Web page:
Views » November 20, 2007
Tax and Spend? Hell, Yeah!
Why does anyone need $50 million a year? What do you do with it–buy five houses in Aspen like Enron’s Ken Lay did?
I have a proposal for the next Democratic debate–hell, the next Democratic and Republican debates: Get rid of the TV personalities and have Paul Krugman moderate the thing.
That way, “Meet the Press” host Tim Russert won’t be asking Rep. Dennis Kucinich if he’s really seen a UFO, or Sen. Barack Obama if he believes in E.T.s. And NBC anchor Brian Williams won’t be asking Obama what he plans to be for Halloween. (And why is that what he asked the black guy?)
All Krugman would have to do is ask questions based on his important new book, The Conscience of a Liberal, which unabashedly calls for a new New Deal and for “expanding the social safety net and reducing inequality.” He argues that the central danger confronting us is the ongoing transfer of wealth to the very rich, which has led to massive economic and political inequality.
This has been the determined and successful agenda of the neocon movement. But with all their “free market” mumbo jumbo, neoconservatives make the rise of the super-rich seem inevitable. If hedge fund managers and Wall Street traders making anywhere from $50 million to $1.5 billion a year is simply the natural order of things, then what can the rest of us do but be fatalistic? Well, Krugman is here to lay out what should be the Democratic platform.
First, tax these bloodsuckers. Why does anyone need $50 million a year? What do you do with it–buy five houses in Aspen like Enron’s Ken Lay did? Krugman provides a historical overview of the role that taxes played in reversing the Gilded Age’s concentration of wealth among the super rich from the 1930s through the ’70s. But the Reagan and Dubya tax cuts “delivered disproportionately large benefits to upper-income households.” Clinton raised taxes on the rich, but the economy–and the rich–did just fine in the ’90s.
Second, boot those tax cuts. Krugman reports that if the Bush tax cuts for the very rich expire in 2010–as they are currently slated to do–there would be an additional $140 billion rolling into the national treasury by 2012. That’s enough to implement universal healthcare.
Third (and how’s this for a winning proposal), eliminate the loophole that allows hedge fund managers to classify their earnings as capital gains, which are taxed at a 15 percent rate instead of the normal 35 percent.
Possibly one reason some American corporations pay their CEOs obscene money and pornographic severance packages is the decline in corporate tax rates. Taxes on their profits have fallen by a quarter over the past 30 years, and additional loopholes let corporations avoid taxes by shifting their recorded profits to branches or operations overseas.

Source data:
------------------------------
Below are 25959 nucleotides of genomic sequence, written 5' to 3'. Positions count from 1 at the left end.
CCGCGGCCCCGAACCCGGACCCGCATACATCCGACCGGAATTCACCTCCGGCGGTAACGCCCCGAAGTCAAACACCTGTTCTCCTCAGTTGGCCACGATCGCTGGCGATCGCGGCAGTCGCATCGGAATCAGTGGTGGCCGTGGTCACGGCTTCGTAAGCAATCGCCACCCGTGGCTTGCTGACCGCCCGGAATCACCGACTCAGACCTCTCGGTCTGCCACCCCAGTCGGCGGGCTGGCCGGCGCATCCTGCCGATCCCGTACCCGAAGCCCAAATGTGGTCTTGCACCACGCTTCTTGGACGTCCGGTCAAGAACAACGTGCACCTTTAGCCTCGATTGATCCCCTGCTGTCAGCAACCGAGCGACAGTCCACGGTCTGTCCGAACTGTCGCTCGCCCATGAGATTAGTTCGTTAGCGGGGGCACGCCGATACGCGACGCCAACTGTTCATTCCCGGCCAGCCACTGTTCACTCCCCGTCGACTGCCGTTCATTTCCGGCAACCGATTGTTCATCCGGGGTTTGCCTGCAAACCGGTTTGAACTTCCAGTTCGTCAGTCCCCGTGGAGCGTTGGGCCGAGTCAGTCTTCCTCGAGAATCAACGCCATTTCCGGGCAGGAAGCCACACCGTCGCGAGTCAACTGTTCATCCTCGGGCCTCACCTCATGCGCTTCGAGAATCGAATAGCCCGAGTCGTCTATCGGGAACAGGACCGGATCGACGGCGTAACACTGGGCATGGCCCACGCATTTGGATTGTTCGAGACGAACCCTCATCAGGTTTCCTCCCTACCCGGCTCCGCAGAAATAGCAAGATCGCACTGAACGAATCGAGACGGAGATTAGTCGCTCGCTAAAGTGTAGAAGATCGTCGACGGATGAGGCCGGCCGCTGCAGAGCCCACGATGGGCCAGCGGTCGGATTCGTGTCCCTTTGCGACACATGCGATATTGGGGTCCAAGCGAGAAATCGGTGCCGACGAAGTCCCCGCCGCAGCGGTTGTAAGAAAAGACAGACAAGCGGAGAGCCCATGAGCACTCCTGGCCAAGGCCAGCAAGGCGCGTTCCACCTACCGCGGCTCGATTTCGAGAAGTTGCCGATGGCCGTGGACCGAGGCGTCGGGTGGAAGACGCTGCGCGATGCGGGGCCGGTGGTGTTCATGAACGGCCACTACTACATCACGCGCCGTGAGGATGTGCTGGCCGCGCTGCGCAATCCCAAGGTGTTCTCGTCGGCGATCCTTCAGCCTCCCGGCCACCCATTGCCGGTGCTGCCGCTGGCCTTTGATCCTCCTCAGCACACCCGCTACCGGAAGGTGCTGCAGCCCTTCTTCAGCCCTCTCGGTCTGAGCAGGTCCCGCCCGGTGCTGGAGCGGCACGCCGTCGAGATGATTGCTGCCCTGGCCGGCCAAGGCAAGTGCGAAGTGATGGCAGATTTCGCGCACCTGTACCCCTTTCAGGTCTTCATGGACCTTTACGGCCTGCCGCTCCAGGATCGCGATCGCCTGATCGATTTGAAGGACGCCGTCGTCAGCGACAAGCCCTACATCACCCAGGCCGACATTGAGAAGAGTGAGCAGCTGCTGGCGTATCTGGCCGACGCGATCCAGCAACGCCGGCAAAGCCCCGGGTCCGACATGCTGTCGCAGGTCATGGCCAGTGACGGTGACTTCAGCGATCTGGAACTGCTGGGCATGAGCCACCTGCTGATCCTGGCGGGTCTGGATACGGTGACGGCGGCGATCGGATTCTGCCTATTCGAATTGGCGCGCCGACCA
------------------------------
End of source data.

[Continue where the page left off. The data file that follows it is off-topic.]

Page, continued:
What’s the first thing we should spend this revenue on? Healthcare. That’s because healthcare is one of the principal–and very expensive–areas of inequality in the United States. While Rudy Giuliani brays that we have the best healthcare system in the world, Krugman compares U.S. per capita spending with Canada, France, Germany and Britain. Guess who spends the most? And guess who has the lowest life expectancy? In fact, the World Health Organization ranks the U.S. healthcare system 37th in the world.
Krugman debunks the usual trash one hears neocons spouting about universal healthcare, including the bogus scare tactics about “long waits,” and argues that, in economic terms, single-payer is the way to go. It has low administrative costs and enables bargaining over prices. But he acknowledges the possible political obstacles and offers other options, some of which have been proposed by John Edwards, Obama and even Hillary.
But Krugman’s foundational argument is that we must discredit the neocons’ insistence that government regulation is bad and that the state’s intervention to moderate the excesses of capitalism is unnecessary. He shrewdly notes how movement conservatives have for 40 years twinned this mantra with race-baiting policies and rhetoric that portrays poor people of color–not the rich white fat cats–as the problem.
Krugman maintains that a majority of Americans are ready to revive the demand that it is government’s responsibility to protect its citizens and to prevent the consolidation of a plutocracy. Economic inequality has further corrupted our politics, but Krugman ends his book on a positive note: Movement conservatism has become “intellectually decrepit” while progressive politics gathers real steam.
For years, Republicans tarred Democrats as “tax and spend liberals.” Just as gays and lesbians reclaimed the word “queer” as a move of empowerment, Democrats should embrace the “tax and spend” moniker. Taxing and spending is what advanced, industrialized countries do. And they do it to promote equitable societies.
Yes, tax the rich and big corporations and spend it on the rest of America: Let’s spend it on healthcare for all, on decent schools for our kids, on environmental protections, on a consumer products safety commission, on universal pre-school, on a cure for AIDS and, most of all, let’s tax and spend to develop paths to peace.
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Susan J. Douglas
Susan J. Douglas is a professor of communications at the University of Michigan and an In These Times columnist. Her latest book is Enlightened Sexism: The Seductive Message That Feminism's Work is Done (2010).
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